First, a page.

Speaking of analytics, the shift in measuring employee engagement annually to continually was a common theme that threaded the conference together. Employees have adopted a consumer mindset and organisations will have to apply similar effort to what they already do with consumers. Analytics is the means to generating the insights that will enable business leaders to take appropriate actions to not only optimise employee experience but consequently customer loyalty and profitability too – see my recent blog Designing Employee Experience for more on this.
- Diversity and inclusion as an indicator of business success
Bersin squeezed a lot into 45 minutes including a section on diversity and inclusion. News that studies show that inclusive companies statistically outperform their peers will hopefully inspire many others to follow in their wake. There is still a long way to go as Martha Lane Fox highlighted in her inspirational conference closing speech. Of the many worrying statistics she highlighted here are two: i) over 90% of investors, owners and developers of the Internet are male, and; ii) that bastion of modernity – the House of Lords, has a better record on gender diversity than the tech sector. Gulp.
- Move the #DisruptHR competition to the main stage and include a ‘People’s Vote’
Once again, the #DisruptHR stage and competition was one of the conference highlights and a clear illustration of both the level of investment in and the exciting nature of the HR Tech space. I still feel that the #DisruptHR competition should take place on the main stage, as well as perhaps including an opportunity for delegates to vote as well. Would the judges and delegates be in accord? Maybe HRN could consider this for Paris? In any case, well done to the wonderfully named #DisruptHR winner – Arctic Shores (see below).
- Exciting HR Tech to check out:
HR Tech continues to be an exciting space and a number of products caught my eye, particularly these five:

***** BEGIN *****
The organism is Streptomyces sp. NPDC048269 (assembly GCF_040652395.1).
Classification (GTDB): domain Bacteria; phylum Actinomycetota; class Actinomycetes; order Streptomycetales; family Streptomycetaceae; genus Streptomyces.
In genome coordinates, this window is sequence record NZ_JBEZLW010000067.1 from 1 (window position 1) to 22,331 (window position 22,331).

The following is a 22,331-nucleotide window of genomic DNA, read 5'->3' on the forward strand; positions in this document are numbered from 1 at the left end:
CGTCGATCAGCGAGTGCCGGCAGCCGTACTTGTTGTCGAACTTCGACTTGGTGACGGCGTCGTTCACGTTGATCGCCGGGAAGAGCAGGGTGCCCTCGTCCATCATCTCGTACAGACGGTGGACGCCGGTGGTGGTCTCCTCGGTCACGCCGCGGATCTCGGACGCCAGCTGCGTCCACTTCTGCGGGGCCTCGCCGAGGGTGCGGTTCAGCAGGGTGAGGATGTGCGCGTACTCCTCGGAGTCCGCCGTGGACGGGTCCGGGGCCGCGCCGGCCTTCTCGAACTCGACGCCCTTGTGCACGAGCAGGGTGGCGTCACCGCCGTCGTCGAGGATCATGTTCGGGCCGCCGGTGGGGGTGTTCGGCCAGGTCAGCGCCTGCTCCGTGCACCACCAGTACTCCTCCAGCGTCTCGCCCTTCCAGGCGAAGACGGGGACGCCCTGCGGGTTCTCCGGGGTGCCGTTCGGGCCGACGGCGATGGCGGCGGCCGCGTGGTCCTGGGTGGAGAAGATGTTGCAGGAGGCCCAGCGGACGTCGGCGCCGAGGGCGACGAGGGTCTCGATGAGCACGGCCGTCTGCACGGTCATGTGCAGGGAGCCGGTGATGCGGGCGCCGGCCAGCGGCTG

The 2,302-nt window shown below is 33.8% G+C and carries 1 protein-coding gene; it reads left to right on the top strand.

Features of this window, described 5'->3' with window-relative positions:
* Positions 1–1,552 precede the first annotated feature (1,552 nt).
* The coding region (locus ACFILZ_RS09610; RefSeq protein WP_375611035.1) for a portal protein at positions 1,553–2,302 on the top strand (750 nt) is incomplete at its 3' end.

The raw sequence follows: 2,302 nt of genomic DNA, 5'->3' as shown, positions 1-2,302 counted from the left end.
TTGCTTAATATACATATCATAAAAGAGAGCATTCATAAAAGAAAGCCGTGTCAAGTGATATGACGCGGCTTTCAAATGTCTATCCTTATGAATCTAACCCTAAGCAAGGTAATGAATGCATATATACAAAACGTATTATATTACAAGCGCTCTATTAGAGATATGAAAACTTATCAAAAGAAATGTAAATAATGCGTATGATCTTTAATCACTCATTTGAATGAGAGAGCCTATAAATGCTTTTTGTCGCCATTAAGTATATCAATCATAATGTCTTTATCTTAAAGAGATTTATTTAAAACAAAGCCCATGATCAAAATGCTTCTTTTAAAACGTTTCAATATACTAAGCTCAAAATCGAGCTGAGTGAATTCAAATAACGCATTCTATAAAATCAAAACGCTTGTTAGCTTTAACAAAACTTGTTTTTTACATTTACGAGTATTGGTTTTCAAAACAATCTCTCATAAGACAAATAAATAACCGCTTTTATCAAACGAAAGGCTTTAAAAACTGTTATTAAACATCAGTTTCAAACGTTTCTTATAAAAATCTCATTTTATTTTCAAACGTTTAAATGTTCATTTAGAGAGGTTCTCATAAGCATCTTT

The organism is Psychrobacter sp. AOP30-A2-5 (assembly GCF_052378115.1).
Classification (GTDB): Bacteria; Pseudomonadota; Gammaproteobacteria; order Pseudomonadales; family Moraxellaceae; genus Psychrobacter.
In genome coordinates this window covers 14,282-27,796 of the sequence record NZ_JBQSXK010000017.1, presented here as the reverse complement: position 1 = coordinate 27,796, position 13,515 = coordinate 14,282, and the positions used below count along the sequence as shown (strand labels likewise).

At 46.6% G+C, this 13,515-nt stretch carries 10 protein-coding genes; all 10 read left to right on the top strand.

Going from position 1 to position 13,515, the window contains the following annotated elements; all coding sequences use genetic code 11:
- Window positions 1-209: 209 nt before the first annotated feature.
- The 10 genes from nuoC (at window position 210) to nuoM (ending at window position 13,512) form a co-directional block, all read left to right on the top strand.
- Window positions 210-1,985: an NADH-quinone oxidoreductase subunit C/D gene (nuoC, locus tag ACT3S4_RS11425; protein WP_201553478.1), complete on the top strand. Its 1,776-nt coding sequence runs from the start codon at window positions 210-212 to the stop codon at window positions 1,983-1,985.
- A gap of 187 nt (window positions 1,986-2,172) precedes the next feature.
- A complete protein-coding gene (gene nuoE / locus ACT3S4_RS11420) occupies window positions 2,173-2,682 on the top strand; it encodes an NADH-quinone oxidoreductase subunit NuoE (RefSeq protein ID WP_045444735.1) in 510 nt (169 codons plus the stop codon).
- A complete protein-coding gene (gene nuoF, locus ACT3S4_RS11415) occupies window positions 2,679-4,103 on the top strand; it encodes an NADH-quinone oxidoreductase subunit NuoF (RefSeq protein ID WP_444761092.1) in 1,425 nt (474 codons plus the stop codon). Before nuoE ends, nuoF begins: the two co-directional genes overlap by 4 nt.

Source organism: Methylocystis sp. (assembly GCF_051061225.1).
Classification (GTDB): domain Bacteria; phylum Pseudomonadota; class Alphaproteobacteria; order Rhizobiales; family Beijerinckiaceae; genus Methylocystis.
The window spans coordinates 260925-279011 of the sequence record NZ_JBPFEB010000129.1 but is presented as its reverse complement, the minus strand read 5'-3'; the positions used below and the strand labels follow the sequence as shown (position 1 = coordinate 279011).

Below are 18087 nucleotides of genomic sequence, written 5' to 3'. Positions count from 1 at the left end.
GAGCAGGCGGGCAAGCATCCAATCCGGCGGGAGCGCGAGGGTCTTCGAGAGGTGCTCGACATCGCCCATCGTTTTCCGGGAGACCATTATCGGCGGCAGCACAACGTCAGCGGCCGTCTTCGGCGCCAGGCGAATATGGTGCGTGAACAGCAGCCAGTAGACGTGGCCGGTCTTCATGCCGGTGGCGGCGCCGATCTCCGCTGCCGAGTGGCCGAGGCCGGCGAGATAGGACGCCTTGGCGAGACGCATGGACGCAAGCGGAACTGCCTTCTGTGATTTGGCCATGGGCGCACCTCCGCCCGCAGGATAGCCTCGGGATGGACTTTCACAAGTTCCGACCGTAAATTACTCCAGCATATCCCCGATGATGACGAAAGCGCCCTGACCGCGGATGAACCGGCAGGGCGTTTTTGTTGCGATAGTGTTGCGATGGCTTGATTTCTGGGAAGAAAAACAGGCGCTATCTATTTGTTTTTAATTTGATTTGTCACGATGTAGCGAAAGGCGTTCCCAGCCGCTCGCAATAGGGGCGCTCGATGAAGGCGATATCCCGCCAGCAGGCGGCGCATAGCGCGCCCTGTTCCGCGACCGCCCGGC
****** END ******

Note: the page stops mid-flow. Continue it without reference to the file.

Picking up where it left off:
- TrustSphere – provides relationship analytics that help organisations unlock the power of their employee networks
- Arctic Shores – games-based psychometric assessments provider and winner of the #DisruptHR competition
- SmartRecruiters – next-gen talent acquisition platform, which shined during the presentation of how the platform had helped Lyst – kudos to founder Jerome Ternynck and Matt Buckland, Head of Talent at Lyst
- HR Onboard – Australian based employee onboarding platform
- IBM Kenexa Talent Insights – if you will forgive my self-indulgence, the clamour at the IBM stand to see our Talent Insights predictive analytics solution means it warrants a place on this list.
- HRN ExCel(s) again
Finally, the conference wouldn’t be possible without the organisers. So a note of thanks to Marc, Peter and the HRN team for putting on such a fabulous two days once again. As I wrote after Paris, the HR community can certainly take inspiration from HRN’s approach. 21st Century HR isn’t about playing it safe, it’s about being bold, taking risks and experimenting. I’m looking forward to Paris already. See you on the Avenue des Champs-Élysées on October 25th and 26th.
About the Author
David is part of the HR Tech World Blog Squad and is a respected influencer, writer and speaker on people analytics and the future of work. He was recognised as Best Writer at the 2015 HR Tech Writers’ Awards, and was awarded one of ten LinkedIn Power Profiles for HR in January 2016. David’s role as Global Director, People Analytics Solutions at IBM enables him to help clients apply an analytical, insight led and business outcome focused approach to their talent strategies and people decisions. Connect with David on LinkedIn, or follow him on Twitter.